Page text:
As hopes of new negotiations between North Korea and the US have dimmed, Pyongyang has threatened to seek “a new way” forward if it cannot make progress with talks.
In response to the news, Donald Trump sent a warning to North Korea that it “must denuclearise”.
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“Kim Jong-un is too smart and has far too much to lose, everything actually, if he acts in a hostile way,” Mr Trump wrote in a tweet.
A spokesperson for North Korea’s Academy of National Defence Science said the test on Saturday at the Sohae Satellite Launching Ground will have “an important effect on changing the strategic position of [the country] once again in the near future”.
Although the statement did not say what was tested, Kim Dong-yub, an analyst at Seoul‘s Institute for Far Eastern Studies, has said it is likely the country was testing a solid-fuel engine for an intercontinental ballistic missile (ICBM).
On Friday, Bioreports reported that a new satellite image indicated North Korea may be preparing to resume testing engines used to power satellite launchers and ICBMs at the site.
Seoul’s Defence Ministry has said it is closely monitoring the North’s activities with the US.
The North Korean test “is meant to improve military capabilities and to shore up domestic pride and legitimacy”, according to Leif-Eric Easley, a professor at Ewha University in Seoul.
“With the activity at Sohae, Pyongyang is also trying to raise international concerns that it may intensify provocations and walk away from denuclearisation talks next year,” he said.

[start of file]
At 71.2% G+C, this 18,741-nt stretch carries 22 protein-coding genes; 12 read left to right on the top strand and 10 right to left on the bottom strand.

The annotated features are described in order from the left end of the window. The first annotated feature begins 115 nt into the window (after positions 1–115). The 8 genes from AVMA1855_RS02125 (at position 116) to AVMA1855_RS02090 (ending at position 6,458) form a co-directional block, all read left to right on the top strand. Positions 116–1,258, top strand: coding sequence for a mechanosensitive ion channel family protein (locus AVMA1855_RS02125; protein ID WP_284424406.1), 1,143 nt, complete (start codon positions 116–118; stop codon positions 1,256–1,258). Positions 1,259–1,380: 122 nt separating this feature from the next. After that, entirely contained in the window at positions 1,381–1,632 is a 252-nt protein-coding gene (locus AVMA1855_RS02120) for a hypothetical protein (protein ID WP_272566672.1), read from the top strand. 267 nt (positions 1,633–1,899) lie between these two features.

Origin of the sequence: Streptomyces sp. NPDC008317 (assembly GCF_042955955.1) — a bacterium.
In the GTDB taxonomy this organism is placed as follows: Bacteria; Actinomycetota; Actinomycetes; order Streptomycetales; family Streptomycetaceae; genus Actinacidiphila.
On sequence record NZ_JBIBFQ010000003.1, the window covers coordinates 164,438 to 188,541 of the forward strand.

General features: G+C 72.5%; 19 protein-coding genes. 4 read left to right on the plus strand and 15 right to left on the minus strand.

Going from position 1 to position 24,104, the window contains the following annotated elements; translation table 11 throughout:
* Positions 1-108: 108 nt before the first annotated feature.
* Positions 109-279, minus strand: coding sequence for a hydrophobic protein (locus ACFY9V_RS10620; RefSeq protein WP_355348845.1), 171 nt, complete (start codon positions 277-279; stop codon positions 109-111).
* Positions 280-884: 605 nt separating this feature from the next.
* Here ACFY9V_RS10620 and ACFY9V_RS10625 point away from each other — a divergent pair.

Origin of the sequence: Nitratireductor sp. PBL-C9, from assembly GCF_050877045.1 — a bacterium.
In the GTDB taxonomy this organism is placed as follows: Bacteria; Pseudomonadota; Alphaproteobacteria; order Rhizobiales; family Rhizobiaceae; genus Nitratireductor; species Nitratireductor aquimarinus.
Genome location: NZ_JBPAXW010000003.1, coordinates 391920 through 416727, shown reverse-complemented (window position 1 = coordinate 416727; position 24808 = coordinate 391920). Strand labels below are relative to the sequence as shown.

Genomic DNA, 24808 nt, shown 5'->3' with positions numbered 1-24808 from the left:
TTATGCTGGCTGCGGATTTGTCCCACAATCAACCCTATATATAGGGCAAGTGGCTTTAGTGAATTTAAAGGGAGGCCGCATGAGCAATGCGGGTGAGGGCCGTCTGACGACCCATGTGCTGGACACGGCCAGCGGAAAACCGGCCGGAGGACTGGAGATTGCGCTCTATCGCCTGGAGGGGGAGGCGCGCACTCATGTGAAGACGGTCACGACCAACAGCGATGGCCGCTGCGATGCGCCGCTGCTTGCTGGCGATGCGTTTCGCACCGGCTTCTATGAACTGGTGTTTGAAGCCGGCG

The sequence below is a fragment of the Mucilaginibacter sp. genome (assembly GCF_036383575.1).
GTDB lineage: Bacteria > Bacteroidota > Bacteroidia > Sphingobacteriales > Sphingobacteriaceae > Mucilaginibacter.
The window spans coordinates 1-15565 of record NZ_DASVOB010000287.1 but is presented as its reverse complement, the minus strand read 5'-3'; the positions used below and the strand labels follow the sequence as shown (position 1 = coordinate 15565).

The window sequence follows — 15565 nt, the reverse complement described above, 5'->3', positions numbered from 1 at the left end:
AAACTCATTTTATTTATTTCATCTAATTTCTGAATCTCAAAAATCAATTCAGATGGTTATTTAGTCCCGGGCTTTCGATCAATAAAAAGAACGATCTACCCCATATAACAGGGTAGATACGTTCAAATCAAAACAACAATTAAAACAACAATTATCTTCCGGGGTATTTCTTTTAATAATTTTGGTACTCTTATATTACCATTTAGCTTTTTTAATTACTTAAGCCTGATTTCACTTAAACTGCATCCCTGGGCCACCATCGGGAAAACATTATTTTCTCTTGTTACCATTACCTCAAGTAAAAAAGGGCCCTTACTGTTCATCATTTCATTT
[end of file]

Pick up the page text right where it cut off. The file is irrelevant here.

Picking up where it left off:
The Sohae launching centre in Tongchang-ri, in western North Korea, is where banned satellite launches have been carried out in recent years, provoking worldwide condemnation and UN sanctions.
North Korea has claimed its satellite launches are part of a peaceful space development programme.
However, outside experts say ballistic missiles and rockets used in satellite launches share similar bodies, engines and other technology.
US-North Korea diplomacy has largely remained deadlocked since the second summit between Mr Trump and Mr Kim in Vietnam in February.
The deadlock has stemmed from disputes over how much sanctions relief the North must get in return for dismantling its key nuclear complex, with the US being warned it must abandon hostile policies by the end of this year.
In recent months, North Korea has carried out tests of short-range missiles and other weapons, and hinted at resuming tests for nuclear and long-range missiles.
Kim Song, North Korea’s UN ambassador, told the UN on Saturday that denuclearisation had “already gone out of the negotiation table”.
Mr Song accused the Trump administration of pursuing a “hostile policy” towards North Korea and described major European countries as playing “the role of pet dog of the United States in recent months”.
“We regard their behaviour as nothing more than a despicable act of intentionally flattering the United States,” the ambassador said.
Additional reporting by AP